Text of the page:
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This text has a nice discussion of Levy distributions and (important!) discusses why the central limit theorem does not apply to the tails of a distribution in the limit of many independent random events. An exponential distribution is given as an example how the CLT fails. I was first happy to see a chapter devoted to portfolio selection, but the chapter (like most of the book) is very difficult to follow (I gave up on that chapter, unhappily, because it looked interesting). The notation could have been better (to be quite honest, the notation is horrible), and the arguments (many of which are original) could have been made sharper and clearer. For my taste, too many arguments in the text rely on uncontrolled approximations, with Gaussian results as special limiting cases. The chapters on options are original, introducing their idea of history-dependent strategies (however, to get a strategy other than the delta-hedge does not not require history-dependence, CAPM is an example), but the predictions too often go in the direction of showing how Gaussian returns can be retrieved in some limit (I find this the opposite of convincing!). For an introduction to options, the 1973 Black-Scholes paper is still the best (aside from the wrong claim that CAPM and the delta-hedge yield the same results). The argument in the introduction in favor of 'randomness' as the origin of macroscopic law left me as cold as a cucumber. On page 4 a density is called 'invariant' under change of variable whereas 'scalar' is the correct word (a common error in many texts on relativity). The explanation of Ito calculus is inventive but inadequate (see instead Baxter and Rennie for a correct and readable treatment, one the forms the basis for new research on local volatility). Also, utlility is once mentioned but never criticized. Had the book been more pedagogically written then one could well have used it as an introductory text, given the nice choice of topics discussed.
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'Econophysics' (the application of techniques developed in the physical sciences to economic, business and financial problems) has emerged as a newly active field of interdisciplinary research. 'Theory of Financial Risks' (written by two of the pioneers of this field) highlights very clearly the contribution that physicists can make to quantitative finance.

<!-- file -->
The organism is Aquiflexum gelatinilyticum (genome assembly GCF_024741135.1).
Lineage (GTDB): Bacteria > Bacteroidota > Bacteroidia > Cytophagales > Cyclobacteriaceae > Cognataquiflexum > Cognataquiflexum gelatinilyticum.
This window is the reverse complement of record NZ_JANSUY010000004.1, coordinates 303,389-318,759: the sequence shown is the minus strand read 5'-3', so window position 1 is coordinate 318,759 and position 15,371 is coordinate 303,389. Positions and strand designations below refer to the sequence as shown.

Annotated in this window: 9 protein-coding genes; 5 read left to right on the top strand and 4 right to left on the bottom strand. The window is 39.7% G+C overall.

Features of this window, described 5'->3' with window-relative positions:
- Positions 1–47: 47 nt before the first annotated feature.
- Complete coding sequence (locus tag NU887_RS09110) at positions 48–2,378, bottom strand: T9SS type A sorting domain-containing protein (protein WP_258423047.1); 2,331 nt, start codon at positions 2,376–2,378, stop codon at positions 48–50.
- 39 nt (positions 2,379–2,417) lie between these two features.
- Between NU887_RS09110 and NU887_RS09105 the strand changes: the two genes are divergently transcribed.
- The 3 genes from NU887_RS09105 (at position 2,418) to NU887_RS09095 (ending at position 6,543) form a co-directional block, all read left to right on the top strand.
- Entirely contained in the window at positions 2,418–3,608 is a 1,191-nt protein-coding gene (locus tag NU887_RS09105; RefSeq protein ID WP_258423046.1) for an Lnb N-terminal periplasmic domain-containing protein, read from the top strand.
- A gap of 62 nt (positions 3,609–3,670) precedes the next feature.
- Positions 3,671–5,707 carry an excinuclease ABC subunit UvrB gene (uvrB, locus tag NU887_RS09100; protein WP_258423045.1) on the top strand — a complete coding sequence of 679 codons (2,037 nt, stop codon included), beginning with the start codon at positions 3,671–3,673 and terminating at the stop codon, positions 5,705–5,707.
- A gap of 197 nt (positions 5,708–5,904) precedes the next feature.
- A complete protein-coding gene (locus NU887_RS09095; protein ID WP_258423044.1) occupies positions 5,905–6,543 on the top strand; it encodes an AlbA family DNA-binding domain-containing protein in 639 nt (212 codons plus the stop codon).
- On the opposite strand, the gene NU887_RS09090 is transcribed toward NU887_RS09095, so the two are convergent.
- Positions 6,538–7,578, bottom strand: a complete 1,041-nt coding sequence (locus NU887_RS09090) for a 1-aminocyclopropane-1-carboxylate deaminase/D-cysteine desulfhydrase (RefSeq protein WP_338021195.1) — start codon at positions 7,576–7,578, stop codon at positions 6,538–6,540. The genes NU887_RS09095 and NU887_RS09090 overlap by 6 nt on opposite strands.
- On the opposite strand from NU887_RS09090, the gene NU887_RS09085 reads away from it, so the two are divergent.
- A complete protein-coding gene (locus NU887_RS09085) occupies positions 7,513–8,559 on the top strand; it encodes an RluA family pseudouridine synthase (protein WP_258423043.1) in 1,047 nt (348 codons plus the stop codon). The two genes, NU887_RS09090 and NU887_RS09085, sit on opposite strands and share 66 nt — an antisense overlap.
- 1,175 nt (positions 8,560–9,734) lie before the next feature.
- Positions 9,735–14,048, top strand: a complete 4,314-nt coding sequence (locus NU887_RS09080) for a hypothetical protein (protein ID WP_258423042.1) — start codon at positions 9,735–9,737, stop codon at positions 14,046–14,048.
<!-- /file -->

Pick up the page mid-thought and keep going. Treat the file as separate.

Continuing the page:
From the outset the point of view of the book is one of empirical observation (of the statistical properties of asset price dynamics) followed by the development of theories attempting to explain these results and enabling quantitative predictions to be made. This philosophy is reflected in the structure of the book. After a brief account of relevant mathematical concepts from probability theory the statistics of empirical financial data is analysed in detail. A key result from this analysis is the observation that the correlation matrix (measuring the correlation in asset price movements between pairs of assets) is dominated by measurement noise (which, as the authors observe, has serious consequences for the construction of optimal portfolios). Chapter 3 begins the core theme of the book with a discussion of measures of risk and the construction of optimal portfolios. A central result of this chapter is that minimisation of the variance of a portfolio may actually increase its Value-at-Risk.
The theme of improved measures of risk continues in chapters 4 and 5 which focus on futures and options. A new theory for measuring the risk in derivative pricing is presented.
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Die hilfreichsten Kundenrezensionen auf Amazon.com (beta)

Amazon.com: HASH(0x94b6ba74) von 5 Sternen 9 Rezensionen
21 von 24 Kunden fanden die folgende Rezension hilfreich
HASH(0x94b7f744) von 5 Sternen Summarises new advances in quantifying financial risk 19. September 2000
Von Dr Craig Mounfield - Veröffentlicht auf Amazon.com
Format: Gebundene Ausgabe
`Econophysics' (the application of techniques developed in the physical sciences to economic, business and financial problems) has emerged as a newly active field of interdisciplinary research. `Theory of Financial Risks' (written by two of the pioneers of this field) highlights very clearly the contribution that physicists can make to quantitative finance.
From the outset the point of view of the book is one of empirical observation (of the statistical properties of asset price dynamics) followed by the development of theories attempting to explain these results and enabling quantitative predictions to be made. This philosophy is reflected in the structure of the book. After a brief account of relevant mathematical concepts from probability theory the statistics of empirical financial data is analysed in detail. A key result from this analysis is the observation that the correlation matrix (measuring the correlation in asset price movements between pairs of assets) is dominated by measurement noise (which, as the authors observe, has serious consequences for the construction of optimal portfolios). Chapter 3 begins the core theme of the book with a discussion of measures of risk and the construction of optimal portfolios. A central result of this chapter is that minimisation of the variance of a portfolio may actually increase its Value-at-Risk.
The theme of improved measures of risk continues in chapters 4 and 5 which focus on futures and options. A new theory for measuring the risk in derivative pricing is presented. In the appropriate limit (continuous-time, Gaussian statistics) this model reproduces the central results of the Black-Scholes model - namely that one can construct a portfolio of options and assets such that the residual risk is identically equal to zero. However as the book has constantly highlighted, these market conditions are simply not observed in practice. Moreover the new theory presented allows one to calculate the residual risk which exists under more general and realistic market conditions (allowing the development of improved trading strategies).